Solitair vs. The Hugos 3: Too Like the Lightning

Linguists will tell you the ancients were less sensitive to gendered language than we are, that we react to it because it’s rare, but that in ages that heard ‘he’ and ‘she’ in every sentence they grew stale, as the glimpse of an ankle holds no sensuality when skirts grow short. I don’t believe it. I think gendered language was every bit as sensual to our predecessors as it is to us, but they admitted the place of sex in every thought and gesture, while our prudish era, hiding behind the neutered ‘they,’ pretends that we do not assume any two people who lock eyes may have fornicated in their minds if not their flesh. You protest: My mind is not as dirty as thine, Mycroft. My distress is at the strangeness of applying ‘he’ and ‘she’ to thy 2450s, where they have no place. Would that you were right, good reader. Would that ‘he’ and ‘she’ and their electric power were unknown in my day. Alas, it is from these very words that the transformation came which I am commanded to describe, so I must use them to describe it. I am sorry, reader. I cannot offer wine without the poison of the alcohol within.

(Mild spoilers ahead. The book’s fantastic and I urge you to read it blind, if you’re willing to take my word for it.)

Too Like the Lightning begins both with an in-universe content warning page, precise to the degree that would get you branded a snowflake in the real world, and with an antiquated, elongated title page like the ones common in pre-19th century English literature like Gulliver’s Travels or Tristram Shandy. The first chapter is a declaration of intent on the part of the narrator, Mycroft Canner, addressing the reader as someone from the future instead of the past. From there comes the most fascinating political system I’ve yet to see in a science fiction book.

Once the reader gets their bearings and a feel for the setting, it seems like the reactionary’s ultimate nightmare. Traditional notions of family and nation have been abolished by flying cars that can take people anywhere in the world in minutes. Now people live in communes defined by social bonds rather than blood relations, and the governments of the world separate themselves along philosophical borders instead of geographical ones. A twenty-hour work week is now standard for everyone who isn’t in love with their job, and yet society still functions, producing new wonders every day for people to enjoy and marvel at. I fell in love with this future almost immediately; it represents a monument to human progress, a rebuttal to everyone who ever complained about the evils of globalism. Of course it’s too good to be true, and even if it wasn’t, a boy with the magical ability to turn representations of things into the genuine article will somehow bring this era of human history to an end.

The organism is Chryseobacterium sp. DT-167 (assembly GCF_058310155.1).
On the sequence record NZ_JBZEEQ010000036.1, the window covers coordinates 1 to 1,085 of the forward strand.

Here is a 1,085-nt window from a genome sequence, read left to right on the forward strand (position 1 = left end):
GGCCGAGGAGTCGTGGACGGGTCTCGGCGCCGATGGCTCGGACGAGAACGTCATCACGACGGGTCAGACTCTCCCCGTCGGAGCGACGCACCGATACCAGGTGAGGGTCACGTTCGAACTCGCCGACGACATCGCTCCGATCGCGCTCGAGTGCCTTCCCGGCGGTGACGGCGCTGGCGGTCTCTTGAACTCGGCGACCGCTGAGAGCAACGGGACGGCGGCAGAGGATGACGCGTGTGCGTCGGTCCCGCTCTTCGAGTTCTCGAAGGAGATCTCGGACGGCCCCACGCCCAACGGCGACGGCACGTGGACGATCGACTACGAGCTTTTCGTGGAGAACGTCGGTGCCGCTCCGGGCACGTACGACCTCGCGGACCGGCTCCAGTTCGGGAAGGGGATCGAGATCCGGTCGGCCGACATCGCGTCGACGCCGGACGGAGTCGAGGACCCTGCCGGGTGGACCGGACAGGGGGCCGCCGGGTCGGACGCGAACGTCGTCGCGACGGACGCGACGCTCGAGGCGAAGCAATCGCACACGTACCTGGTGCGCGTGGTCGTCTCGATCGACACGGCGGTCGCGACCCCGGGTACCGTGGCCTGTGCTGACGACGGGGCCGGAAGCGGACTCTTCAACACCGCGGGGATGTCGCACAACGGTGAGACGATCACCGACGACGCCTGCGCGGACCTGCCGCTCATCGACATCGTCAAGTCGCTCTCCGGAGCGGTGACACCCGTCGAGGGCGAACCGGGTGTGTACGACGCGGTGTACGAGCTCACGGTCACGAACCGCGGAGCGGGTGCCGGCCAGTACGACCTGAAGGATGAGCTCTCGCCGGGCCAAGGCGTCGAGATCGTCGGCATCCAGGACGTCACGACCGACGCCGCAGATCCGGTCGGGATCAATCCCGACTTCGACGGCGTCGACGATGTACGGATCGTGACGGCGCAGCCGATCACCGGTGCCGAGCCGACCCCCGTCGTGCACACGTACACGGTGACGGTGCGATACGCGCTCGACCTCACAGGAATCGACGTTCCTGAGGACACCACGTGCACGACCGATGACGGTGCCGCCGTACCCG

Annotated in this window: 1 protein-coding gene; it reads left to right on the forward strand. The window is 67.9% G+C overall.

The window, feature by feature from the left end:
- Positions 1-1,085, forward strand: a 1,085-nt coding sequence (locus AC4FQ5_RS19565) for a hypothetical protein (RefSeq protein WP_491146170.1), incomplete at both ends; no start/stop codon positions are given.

This, Mycroft insists, is his story. Mycroft’s narration is the factor that makes Too Like the Lightning engrossing as a story, despite his assertion that he is not the protagonist. In addition to emulating prose from a bygone era for stylistic effect, he frequently injects his own opinion and biases into the narrative. Sometimes this takes the form of his arguments with what he guesses the reader is thinking when he leans to hard on a subject like gender pronouns, and sometimes it subtly takes the form of information that could pose as general information about the world to an early reader who doesn’t know enough to tell them apart yet. As the narrative progresses, it becomes clear that Mycroft is not just a pushy, opinionated servitor. He is a very abnormal man whose presence becomes more uncomfortable and unbearable in perfect sync with more information on the hidden warts of the hive system coming to light. This is unreliable narration at its finest.

I also appreciate a bunch of little details: glimpses of how entertainment culture has changed and remained the same (America may be gone, but the Academy Awards endure.); evocative names like Martin Guildbreaker, J.E.D.D. Mason and Cornel MASON (all-caps to indicate the Masonic Emperor); and the way different translated languages are indicated using grammatical symbols like French chevron quotes, Japanese bracket quotes, and Spanish inverted question and exclamation marks. The only problem thus far, and the reason it’s second on my ballot, is because it is nowhere near a complete story. Too Like the Lightning ends halfway through Mycroft’s history, leaving multiple cliffhangers, but one sequel’s out and another’s on its way. My expectations for Seven Surrenders are about as high as they can get.

Leave a Reply

Your email address will not be published. Required fields are marked *